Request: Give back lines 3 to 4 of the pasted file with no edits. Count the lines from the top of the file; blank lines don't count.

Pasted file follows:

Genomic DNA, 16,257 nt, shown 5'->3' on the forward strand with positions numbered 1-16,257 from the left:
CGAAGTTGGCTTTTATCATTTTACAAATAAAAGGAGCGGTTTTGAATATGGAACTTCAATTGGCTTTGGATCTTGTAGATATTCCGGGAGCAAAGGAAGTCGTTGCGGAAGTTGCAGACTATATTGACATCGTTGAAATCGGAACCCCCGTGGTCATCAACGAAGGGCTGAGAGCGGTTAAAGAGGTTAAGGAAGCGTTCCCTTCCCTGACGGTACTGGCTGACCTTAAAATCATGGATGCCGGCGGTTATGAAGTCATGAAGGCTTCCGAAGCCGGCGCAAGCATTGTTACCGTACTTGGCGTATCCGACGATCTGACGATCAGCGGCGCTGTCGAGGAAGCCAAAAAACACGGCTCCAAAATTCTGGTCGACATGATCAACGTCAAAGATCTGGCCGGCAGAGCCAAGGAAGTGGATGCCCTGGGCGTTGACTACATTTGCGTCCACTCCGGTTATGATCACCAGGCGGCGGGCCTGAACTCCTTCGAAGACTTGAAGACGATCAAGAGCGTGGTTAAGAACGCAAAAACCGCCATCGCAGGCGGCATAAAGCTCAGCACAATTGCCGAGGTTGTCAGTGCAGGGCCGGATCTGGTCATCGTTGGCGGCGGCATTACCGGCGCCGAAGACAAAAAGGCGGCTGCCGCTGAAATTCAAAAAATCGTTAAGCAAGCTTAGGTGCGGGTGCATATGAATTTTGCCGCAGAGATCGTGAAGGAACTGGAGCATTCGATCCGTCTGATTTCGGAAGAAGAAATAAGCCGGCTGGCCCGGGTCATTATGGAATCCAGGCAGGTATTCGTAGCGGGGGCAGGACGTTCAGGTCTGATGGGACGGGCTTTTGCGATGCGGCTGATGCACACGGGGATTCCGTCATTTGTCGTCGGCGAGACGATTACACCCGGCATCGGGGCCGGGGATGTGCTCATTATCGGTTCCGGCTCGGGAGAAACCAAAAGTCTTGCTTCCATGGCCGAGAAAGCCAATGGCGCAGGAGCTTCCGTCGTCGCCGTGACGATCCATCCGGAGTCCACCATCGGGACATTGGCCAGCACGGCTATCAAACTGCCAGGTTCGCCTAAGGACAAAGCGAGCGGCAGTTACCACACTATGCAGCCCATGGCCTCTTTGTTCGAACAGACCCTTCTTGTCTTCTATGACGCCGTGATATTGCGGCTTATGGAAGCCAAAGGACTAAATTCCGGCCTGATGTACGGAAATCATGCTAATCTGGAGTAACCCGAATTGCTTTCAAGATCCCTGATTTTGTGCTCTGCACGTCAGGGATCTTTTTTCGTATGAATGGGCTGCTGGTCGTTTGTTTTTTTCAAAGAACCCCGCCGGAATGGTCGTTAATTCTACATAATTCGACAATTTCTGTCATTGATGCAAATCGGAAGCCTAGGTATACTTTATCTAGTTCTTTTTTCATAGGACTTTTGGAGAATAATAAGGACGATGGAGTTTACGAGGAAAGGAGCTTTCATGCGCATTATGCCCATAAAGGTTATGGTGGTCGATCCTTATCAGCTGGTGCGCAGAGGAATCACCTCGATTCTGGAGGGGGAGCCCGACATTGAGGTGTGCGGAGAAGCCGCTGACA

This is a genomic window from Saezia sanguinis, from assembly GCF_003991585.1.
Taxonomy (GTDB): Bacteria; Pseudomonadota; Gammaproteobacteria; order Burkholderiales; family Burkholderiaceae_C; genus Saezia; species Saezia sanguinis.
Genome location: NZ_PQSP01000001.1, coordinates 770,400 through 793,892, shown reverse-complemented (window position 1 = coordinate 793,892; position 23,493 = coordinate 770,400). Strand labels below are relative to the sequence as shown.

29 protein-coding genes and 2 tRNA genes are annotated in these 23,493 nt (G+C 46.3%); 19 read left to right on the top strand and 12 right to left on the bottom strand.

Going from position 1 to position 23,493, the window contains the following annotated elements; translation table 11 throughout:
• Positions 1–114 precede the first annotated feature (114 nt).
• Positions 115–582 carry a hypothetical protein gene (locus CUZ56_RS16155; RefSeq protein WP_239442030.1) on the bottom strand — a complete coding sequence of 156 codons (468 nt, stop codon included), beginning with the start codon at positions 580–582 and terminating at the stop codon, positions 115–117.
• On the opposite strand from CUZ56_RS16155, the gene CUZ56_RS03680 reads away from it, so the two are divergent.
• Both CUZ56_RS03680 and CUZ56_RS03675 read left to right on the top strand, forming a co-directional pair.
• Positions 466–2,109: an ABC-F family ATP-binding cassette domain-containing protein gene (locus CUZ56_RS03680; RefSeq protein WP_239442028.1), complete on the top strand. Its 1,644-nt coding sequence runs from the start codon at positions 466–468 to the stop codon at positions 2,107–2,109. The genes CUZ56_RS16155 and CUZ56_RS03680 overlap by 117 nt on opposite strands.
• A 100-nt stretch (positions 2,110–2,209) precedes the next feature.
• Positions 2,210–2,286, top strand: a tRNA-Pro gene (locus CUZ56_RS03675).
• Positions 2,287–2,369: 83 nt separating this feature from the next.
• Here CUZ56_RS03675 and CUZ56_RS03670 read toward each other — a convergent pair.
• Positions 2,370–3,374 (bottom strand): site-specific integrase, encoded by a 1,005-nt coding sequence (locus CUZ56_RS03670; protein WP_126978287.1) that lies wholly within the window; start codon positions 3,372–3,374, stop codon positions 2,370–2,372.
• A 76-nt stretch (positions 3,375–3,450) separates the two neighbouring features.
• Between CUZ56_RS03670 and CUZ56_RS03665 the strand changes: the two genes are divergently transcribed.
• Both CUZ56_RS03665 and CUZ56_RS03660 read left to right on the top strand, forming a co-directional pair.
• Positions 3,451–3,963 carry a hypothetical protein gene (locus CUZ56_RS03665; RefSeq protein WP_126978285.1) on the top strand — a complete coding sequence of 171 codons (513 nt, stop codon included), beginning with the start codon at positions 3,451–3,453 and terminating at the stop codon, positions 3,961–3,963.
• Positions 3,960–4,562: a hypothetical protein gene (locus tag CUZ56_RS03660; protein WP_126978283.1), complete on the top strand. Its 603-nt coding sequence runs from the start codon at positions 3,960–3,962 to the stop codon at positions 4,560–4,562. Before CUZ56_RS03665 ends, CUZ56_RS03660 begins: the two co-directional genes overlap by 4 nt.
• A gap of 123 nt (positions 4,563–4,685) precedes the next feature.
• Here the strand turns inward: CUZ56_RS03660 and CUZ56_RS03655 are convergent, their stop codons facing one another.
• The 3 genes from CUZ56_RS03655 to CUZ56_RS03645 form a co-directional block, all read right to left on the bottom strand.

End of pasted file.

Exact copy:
This is a genomic window from Saezia sanguinis, from assembly GCF_003991585.1.
Taxonomy (GTDB): Bacteria; Pseudomonadota; Gammaproteobacteria; order Burkholderiales; family Burkholderiaceae_C; genus Saezia; species Saezia sanguinis.